Opinion » Cybernaut


MyDoom breaks records



Ahh MyDoom, the plucky little virus that could.

It started inconspicuously two weeks ago with routine warnings about a new virus that was making the rounds and the usual stern advice not to open any strange e-mail attachment, no matter who they’re from.

And did the people listen to the experts? No, they did not. They never do.

By the time Thursday (Jan. 29) rolled around as many as one out of every three e-mails circulating on the Internet was a variation of virus, prompting some industry watchers to declare that MyDoom (also known as Novarg) was officially the worst virus in cyber history. Early estimates believe the total cost of this virus, in terms of damages and lost productivity, will be in excess of $35 billion.

If you’re one of those people who helped make it happen by opening an e-mail attachment you shouldn’t have, then congratulations – we couldn’t have hit this milestone without you.

The problem doesn’t lie with computers, but with the people out there who still don’t understand how these viruses work.

MyDoom, like most of the big viruses, uses e-mail to propagate itself. When you activate a virus by opening an e-mail attachment, the virus gets into your e-mail address book and sends copies of itself to everyone you know. Most of these viruses are relatively easy to spot and MyDoom is no exception.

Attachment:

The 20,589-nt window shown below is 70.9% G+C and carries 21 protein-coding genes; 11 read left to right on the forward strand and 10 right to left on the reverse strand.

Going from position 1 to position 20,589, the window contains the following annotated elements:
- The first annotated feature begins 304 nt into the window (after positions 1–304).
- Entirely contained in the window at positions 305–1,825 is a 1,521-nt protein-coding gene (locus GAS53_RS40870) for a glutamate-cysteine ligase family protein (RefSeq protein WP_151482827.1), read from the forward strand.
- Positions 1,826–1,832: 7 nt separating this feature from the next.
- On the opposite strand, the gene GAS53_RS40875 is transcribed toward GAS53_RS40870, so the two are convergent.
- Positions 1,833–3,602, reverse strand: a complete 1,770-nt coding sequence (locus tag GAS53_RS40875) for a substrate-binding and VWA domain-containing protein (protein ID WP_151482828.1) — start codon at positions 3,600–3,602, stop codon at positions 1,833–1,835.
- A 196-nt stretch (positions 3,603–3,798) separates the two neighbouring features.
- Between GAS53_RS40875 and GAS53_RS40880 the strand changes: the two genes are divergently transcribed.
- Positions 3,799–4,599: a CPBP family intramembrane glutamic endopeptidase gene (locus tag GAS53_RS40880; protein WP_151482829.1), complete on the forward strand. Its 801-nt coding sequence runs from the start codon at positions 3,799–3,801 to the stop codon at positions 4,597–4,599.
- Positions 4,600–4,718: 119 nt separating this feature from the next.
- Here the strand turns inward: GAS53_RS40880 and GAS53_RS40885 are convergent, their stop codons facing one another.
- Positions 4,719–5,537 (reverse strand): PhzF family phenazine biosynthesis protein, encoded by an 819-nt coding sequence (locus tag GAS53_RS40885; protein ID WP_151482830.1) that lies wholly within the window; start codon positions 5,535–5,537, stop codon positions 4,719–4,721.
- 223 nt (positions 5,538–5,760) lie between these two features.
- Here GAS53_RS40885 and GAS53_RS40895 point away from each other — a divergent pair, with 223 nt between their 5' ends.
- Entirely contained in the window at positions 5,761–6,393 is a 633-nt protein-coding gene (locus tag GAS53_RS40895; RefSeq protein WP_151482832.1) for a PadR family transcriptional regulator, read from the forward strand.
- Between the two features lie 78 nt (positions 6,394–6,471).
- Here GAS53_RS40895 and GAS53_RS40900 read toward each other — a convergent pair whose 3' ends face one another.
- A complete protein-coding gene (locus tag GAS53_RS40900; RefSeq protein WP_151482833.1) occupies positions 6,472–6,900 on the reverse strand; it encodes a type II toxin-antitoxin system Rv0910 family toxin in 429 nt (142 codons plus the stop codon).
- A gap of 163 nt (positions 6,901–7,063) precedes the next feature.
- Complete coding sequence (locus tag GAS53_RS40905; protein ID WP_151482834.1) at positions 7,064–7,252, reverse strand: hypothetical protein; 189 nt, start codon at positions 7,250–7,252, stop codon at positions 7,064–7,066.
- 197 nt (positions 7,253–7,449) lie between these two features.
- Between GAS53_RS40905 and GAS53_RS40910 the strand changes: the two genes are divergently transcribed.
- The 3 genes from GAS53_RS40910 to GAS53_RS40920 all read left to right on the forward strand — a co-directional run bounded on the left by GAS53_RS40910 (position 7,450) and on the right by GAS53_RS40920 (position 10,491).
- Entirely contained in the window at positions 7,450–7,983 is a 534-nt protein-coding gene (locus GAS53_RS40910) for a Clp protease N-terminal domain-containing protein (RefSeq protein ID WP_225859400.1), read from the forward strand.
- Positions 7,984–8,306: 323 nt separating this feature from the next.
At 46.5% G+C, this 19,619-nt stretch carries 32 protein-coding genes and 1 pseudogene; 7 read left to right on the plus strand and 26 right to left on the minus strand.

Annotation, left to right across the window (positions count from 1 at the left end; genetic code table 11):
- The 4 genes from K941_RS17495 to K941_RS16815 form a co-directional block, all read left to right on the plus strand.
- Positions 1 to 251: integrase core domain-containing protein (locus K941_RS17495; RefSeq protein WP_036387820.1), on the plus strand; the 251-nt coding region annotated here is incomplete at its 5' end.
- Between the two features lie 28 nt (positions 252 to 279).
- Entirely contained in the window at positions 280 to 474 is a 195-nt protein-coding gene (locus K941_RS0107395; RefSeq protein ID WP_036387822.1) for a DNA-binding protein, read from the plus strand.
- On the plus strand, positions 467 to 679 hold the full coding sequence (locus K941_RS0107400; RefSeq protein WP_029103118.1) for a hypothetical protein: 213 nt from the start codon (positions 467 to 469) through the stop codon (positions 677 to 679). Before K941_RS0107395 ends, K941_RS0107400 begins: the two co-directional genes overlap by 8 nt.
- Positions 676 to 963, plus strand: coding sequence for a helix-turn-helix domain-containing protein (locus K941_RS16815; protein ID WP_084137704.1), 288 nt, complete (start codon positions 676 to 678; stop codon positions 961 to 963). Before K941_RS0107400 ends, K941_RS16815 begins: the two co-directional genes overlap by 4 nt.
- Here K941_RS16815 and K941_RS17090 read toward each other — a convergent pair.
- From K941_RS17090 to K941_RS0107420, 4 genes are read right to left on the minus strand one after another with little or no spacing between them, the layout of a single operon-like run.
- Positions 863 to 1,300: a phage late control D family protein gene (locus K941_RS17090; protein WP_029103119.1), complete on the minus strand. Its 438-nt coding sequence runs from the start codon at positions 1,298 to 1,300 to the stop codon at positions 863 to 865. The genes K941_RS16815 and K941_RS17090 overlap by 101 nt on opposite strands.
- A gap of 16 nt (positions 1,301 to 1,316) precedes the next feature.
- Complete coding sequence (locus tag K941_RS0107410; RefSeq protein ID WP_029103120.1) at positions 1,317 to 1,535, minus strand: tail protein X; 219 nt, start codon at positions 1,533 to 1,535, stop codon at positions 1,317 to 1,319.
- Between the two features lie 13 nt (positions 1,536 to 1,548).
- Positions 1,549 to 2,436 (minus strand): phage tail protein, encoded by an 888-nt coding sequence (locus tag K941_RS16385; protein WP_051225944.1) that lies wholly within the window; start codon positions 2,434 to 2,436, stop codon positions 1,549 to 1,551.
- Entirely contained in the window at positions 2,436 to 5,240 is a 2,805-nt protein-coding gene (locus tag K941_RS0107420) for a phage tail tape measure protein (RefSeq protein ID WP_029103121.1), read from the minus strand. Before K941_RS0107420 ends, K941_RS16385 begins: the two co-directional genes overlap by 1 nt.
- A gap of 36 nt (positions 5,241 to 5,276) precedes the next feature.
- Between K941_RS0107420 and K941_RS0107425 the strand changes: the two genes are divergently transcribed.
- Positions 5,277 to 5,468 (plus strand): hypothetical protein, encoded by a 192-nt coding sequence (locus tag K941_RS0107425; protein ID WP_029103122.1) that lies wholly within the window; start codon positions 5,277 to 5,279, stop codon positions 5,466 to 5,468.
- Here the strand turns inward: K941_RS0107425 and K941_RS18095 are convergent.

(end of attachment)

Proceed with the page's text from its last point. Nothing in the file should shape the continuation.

MyDoom usually arrives in your Inbox with subject line that says "Hello" or "Test", or mimics a Mail Delivery Error. The text is simple, and directs you to open the attachment if you want to get your message.

One of these text prompters says the message is in ASCII format, and advises you to open the attachment if you want to read it.

That alone should be enough to set off the alarm bells. ASCII is the basic text coding used by most computers, and is something of a universal standard. Chances are the e-mails you receive are in ASCII already.

Once you open the attachment, which has either a .exe, .scr, .zip or .pif extension, the virus goes to work.

MyDoom immediately sends itself to every contact in your address book and uses your computer to scour the Webs for more computers and addresses to send itself to. That’s how MyDoom tied up networks, slowed up servers, and clogged Internet bandwith.

One variation of the virus hid itself away in infected computers, ticking away the hours until Sunday (Feb. 1) when all at once infected computers attempted to connect to SCO Group.